Chicago, May 23: Pakistani-American David Headley, who has pleaded guilty, may discuss allegations that Pakistan’s government knew or possibly helped plan the 2008 Mumbai terror attack blamed on Pakistan-based Lashkar-e-Taiba (LeT), a Chicago court was told Monday.
Headley, who has confessed to scouting targets for the attack in a plea deal to avoid the death penalty, will testify during the trial of his co-accused, Pakistan-born Canadian citizen Tahawwur Rana, Assistant US Attorney Sarah Streicker said during her opening statement.
Rana provided cover for his friend Headley, who took photos and video of targets in Mumbai and it was Rana who led Headley to pose as a representative for his Chicago-based immigration business, she said.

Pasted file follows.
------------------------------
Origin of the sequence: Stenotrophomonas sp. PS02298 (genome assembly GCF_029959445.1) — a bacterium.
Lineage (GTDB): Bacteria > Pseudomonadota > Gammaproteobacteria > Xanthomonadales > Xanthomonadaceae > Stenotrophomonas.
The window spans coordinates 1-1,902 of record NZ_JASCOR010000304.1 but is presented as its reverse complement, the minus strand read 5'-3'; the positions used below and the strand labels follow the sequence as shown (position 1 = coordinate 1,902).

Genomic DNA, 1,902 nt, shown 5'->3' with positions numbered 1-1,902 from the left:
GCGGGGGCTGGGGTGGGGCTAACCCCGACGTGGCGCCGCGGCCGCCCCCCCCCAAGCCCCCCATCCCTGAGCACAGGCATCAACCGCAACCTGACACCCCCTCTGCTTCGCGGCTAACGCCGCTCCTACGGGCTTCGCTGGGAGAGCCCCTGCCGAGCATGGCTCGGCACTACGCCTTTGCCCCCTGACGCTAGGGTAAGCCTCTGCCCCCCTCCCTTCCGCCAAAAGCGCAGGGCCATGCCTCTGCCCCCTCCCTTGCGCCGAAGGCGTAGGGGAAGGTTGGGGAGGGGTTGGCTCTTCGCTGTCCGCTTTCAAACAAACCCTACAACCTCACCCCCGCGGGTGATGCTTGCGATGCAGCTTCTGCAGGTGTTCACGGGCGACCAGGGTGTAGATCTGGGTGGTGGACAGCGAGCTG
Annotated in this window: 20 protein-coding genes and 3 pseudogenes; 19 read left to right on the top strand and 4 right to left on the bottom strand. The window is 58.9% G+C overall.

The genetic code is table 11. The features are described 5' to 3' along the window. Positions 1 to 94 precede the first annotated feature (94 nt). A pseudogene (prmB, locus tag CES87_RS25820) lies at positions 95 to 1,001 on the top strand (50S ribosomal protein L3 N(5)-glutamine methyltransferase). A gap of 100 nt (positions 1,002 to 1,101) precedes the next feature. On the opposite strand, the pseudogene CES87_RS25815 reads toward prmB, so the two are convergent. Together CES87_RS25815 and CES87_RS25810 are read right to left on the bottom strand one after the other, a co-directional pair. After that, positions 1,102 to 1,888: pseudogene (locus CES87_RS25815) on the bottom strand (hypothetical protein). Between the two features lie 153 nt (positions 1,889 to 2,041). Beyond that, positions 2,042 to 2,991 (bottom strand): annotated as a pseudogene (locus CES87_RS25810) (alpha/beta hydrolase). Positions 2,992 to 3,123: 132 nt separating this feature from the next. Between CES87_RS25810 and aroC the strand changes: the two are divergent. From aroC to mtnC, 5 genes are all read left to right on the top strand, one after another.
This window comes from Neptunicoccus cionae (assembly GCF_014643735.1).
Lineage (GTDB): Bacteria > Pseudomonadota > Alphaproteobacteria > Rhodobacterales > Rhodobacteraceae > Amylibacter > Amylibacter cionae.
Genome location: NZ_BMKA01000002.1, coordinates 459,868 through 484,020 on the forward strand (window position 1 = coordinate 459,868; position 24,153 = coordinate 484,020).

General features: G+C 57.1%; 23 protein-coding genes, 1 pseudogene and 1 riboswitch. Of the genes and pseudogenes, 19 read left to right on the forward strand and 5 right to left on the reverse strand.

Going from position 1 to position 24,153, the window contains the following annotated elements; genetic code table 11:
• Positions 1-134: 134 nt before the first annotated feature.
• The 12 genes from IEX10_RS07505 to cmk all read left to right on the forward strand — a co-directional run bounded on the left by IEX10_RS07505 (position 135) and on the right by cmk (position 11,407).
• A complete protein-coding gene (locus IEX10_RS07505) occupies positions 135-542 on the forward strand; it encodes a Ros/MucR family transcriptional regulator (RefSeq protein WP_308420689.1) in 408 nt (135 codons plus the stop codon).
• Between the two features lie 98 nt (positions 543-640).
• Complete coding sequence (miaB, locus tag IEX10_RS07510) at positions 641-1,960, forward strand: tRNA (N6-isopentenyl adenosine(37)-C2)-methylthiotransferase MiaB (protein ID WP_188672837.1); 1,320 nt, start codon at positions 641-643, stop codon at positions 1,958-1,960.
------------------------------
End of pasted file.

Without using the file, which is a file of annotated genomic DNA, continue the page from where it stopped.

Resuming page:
Describing Headley as a clean-cut man who could have been any tourist with a camera in Mumbai, the prosecutor suggested that it was Rana who approved of the plot to attack Mumbai at the behest of LeT.
Rana’s trial is being closely watched worldwide for testimony that might reveal suspected links between LeT and the Pakistani spy agency Inter-Services Intelligence (ISI), which has been under scrutiny since Al Qaeda leader Osama bin Laden was killed in a May 2 US raid on his hideout in the military town of Abbottabad, near Islamabad.
Rana, 50, has pleaded not guilty. His attorneys say their client was simply duped by his longtime friend Headley, whom he first met at Pakistan’s top military boarding school.
Rana claims he didn’t know about the plot for the Mumbai attack that killed more than 160 people, including six Americans.